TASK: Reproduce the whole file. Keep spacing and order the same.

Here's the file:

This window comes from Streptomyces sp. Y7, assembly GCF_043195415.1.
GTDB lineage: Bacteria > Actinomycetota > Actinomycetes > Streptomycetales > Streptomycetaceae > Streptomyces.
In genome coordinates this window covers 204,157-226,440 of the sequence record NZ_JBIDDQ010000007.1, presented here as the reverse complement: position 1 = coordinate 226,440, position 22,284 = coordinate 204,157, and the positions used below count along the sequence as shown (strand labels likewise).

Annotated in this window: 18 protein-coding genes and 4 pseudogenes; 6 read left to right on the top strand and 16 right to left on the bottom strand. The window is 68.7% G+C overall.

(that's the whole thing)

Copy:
This window comes from Streptomyces sp. Y7, assembly GCF_043195415.1.
GTDB lineage: Bacteria > Actinomycetota > Actinomycetes > Streptomycetales > Streptomycetaceae > Streptomyces.
In genome coordinates this window covers 204,157-226,440 of the sequence record NZ_JBIDDQ010000007.1, presented here as the reverse complement: position 1 = coordinate 226,440, position 22,284 = coordinate 204,157, and the positions used below count along the sequence as shown (strand labels likewise).

Annotated in this window: 18 protein-coding genes and 4 pseudogenes; 6 read left to right on the top strand and 16 right to left on the bottom strand. The window is 68.7% G+C overall.